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Posts Tagged ‘linking’

I remain an optimist that newspapers aren’t dying. But if they die, the cause of death will be suicide, not that the evil Internet killed them.

Hyperlinks are not a matter of life or death, even in the digital age. But failure to adapt can kill your business, or an entire industry, and hyperlinks are a key illustration of newspapers’ failure and unwillingness to adapt.

Shan Wang of the Nieman Lab addressed the issue of linking in a post yesterday (I did too; we were both responding to a post on linking by Margaret Sullivan, New York Times Public Editor).

This passage from Wang’s post was a facepalm moment for me that just illustrates how slow, reluctant and stupid newspapers have been in adapting to the challenges and opportunities of digital media: (more…)

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The New York Times often and flagrantly violates its own standards for attribution.

Executive Editor Dean Baquet ignored my call earlier this year for him to lose his famous temper about the Times’ casual and inexcusable promiscuity in the use of unnamed sources. I will try again (and invite him to respond), only this time I’ll include another issue of attribution: linking to digital sources.

First two disclaimers:

  1. I’ve written a lot about these two subjects before, both regarding journalism in general and regarding the Times. I apologize for any repetition. I will try to minimize and include links to previous posts at the end (and sprinkle them where relevant in this post).
  2. The Times is unquestionably, in my view, the most outstanding organization in journalism, with some of the highest standards in journalism. That’s what makes its daily disregard of its own standards in these two important areas so maddening.

I am writing about these attribution issues because they collided this week in two outstanding posts by others: (more…)

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I am saddened by the news that GigaOm has shut down its operations, burdened by debt.

I regard Mathew Ingram as one of the most important, insightful commentators on digital media (and not just because we often agree). I hope he continues blogging under his own banner or gets snapped up quickly by another media outlet that recognizes the importance and value of his voice.

More on Mathew shortly, but first a salute to Om Malik, the founder of GigaOm. I admired what he built and salute his entrepreneurial spirit. Like Dan Gillmor, I am sad that this venture appears to be ending. (I didn’t use the word “failed,” because Om succeeded journalistically, and because he had a nice nine-year run. When afternoon newspapers closed in the 1980s and ’90s, I didn’t say they failed. Like GigaOm, they succeeded for years. Life cycles of successful ventures may be shorter in the dynamic digital age.)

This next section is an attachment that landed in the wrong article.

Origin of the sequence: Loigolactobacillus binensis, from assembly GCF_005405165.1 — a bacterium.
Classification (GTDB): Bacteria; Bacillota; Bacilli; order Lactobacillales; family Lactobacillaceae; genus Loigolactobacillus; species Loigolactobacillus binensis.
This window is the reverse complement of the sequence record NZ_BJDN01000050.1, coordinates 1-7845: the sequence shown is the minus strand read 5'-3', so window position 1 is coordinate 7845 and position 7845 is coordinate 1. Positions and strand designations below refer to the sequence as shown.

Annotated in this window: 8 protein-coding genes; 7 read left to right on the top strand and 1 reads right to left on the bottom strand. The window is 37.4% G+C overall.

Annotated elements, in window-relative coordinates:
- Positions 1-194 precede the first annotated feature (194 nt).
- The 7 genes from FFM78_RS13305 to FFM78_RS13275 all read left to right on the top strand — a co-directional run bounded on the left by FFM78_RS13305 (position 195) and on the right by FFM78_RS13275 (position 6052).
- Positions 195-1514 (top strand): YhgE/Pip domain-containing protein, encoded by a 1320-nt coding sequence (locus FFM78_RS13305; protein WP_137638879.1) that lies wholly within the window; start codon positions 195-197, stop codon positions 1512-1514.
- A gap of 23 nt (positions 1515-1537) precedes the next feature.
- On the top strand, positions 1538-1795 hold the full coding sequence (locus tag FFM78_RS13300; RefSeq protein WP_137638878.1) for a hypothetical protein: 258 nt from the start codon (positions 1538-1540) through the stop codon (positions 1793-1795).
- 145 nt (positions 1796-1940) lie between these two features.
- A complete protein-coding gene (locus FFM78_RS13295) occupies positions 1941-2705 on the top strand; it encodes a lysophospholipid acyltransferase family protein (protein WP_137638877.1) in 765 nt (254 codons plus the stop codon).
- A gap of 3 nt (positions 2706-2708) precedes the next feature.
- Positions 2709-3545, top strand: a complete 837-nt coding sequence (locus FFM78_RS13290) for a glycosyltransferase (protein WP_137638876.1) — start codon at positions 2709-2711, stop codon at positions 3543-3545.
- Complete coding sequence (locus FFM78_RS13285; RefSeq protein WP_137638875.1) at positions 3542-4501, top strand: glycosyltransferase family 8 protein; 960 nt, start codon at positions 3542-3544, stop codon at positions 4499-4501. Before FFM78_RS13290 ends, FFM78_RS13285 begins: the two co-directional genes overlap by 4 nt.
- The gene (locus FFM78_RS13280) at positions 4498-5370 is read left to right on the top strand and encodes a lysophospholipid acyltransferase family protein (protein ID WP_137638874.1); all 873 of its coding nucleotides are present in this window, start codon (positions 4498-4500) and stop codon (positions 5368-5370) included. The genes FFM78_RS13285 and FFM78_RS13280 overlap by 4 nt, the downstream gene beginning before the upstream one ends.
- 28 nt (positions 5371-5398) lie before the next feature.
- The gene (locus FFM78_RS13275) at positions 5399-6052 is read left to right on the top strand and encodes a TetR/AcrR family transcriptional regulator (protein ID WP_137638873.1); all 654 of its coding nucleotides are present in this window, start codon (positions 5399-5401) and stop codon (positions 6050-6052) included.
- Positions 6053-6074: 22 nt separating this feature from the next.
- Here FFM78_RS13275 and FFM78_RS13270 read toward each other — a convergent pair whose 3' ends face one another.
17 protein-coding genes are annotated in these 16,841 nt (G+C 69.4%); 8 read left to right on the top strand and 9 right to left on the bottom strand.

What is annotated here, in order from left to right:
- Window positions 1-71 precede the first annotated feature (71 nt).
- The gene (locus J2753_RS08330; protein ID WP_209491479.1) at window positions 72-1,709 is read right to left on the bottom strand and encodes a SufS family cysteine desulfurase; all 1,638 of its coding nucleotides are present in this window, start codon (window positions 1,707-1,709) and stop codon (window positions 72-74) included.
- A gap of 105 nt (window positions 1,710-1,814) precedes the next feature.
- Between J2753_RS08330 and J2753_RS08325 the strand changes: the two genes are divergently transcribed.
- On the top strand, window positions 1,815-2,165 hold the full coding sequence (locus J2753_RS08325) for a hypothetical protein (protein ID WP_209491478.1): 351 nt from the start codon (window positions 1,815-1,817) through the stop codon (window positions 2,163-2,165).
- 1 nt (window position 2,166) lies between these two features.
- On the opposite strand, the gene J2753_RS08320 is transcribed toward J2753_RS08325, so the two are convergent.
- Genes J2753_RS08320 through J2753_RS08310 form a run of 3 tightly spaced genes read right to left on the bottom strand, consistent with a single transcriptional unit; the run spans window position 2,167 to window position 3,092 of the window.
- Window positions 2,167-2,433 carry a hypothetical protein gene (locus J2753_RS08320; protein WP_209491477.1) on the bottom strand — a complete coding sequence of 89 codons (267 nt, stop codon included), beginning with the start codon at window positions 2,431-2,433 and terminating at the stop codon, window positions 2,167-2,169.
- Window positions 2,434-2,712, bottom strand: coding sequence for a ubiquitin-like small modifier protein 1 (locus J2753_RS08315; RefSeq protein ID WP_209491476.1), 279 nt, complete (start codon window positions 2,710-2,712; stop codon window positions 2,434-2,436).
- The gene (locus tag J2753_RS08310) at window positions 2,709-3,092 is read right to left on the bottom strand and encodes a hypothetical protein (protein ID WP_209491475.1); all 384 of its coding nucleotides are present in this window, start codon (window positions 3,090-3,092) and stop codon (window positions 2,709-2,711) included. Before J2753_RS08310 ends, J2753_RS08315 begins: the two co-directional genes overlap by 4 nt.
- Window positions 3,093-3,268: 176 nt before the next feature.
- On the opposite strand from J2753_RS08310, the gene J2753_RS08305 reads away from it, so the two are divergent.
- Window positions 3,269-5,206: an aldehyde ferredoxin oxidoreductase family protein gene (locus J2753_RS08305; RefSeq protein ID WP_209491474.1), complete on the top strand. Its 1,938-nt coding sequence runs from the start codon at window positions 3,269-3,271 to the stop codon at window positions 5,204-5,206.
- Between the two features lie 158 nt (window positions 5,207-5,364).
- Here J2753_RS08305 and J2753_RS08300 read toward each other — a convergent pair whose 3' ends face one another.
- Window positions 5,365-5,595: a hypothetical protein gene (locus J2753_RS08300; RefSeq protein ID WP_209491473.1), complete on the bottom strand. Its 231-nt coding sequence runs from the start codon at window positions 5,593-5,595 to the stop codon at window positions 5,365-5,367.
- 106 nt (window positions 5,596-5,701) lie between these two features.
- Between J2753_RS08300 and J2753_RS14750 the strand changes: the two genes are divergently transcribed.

I was pleased to meet Om over breakfast last year at the International Journalism Festival in Perugia, Italy. I hope I told him how much I admired the business he built. What I remember best about the conversation is Om’s great story about how he came up with the name GigaOm for his business. I won’t retell it here, because it’s his story and I won’t do it justice (if you have a link to somewhere he’s told it publicly, let me know and I’ll link to it).

March 11 update: I didn’t originally address the business aspects of this in depth because I don’t have much expertise in the area of venture capital. But I highly recommend Danny Sullivan’s post comparing the VC approach with what he calls the “Sim City” approach of bootstrapping a company and growing slowly, which is working for thriving Third Door Media. (And, he notes, other digital media companies are thriving on VC investment.) There are multiple paths to lasting success. Back to my original post’s salute to Mathew Ingram:

I also met Mathew in person at the International Journalism Festival. He was a keynote speaker at the 2013 festival and I was a panelist. We had been digital friends for a few years and both were pleased to finally meet in person. It was in joining Mathew and his wife, Rebecca, for breakfast last year that I met Om.

Rather than gushing my admiration of Mathew at length here, I want to show by links to some of his posts that have caught my attention through the years (and some of mine that have cited his work). Mathew would approve of a tribute in links, I’m sure, because one of my dozens of links to him was in my 2012 post about linking that linked to his post about whether linking is just polite or a core value of journalism. (It’s a core value; we haven’t won that fight yet, but we will.) (more…)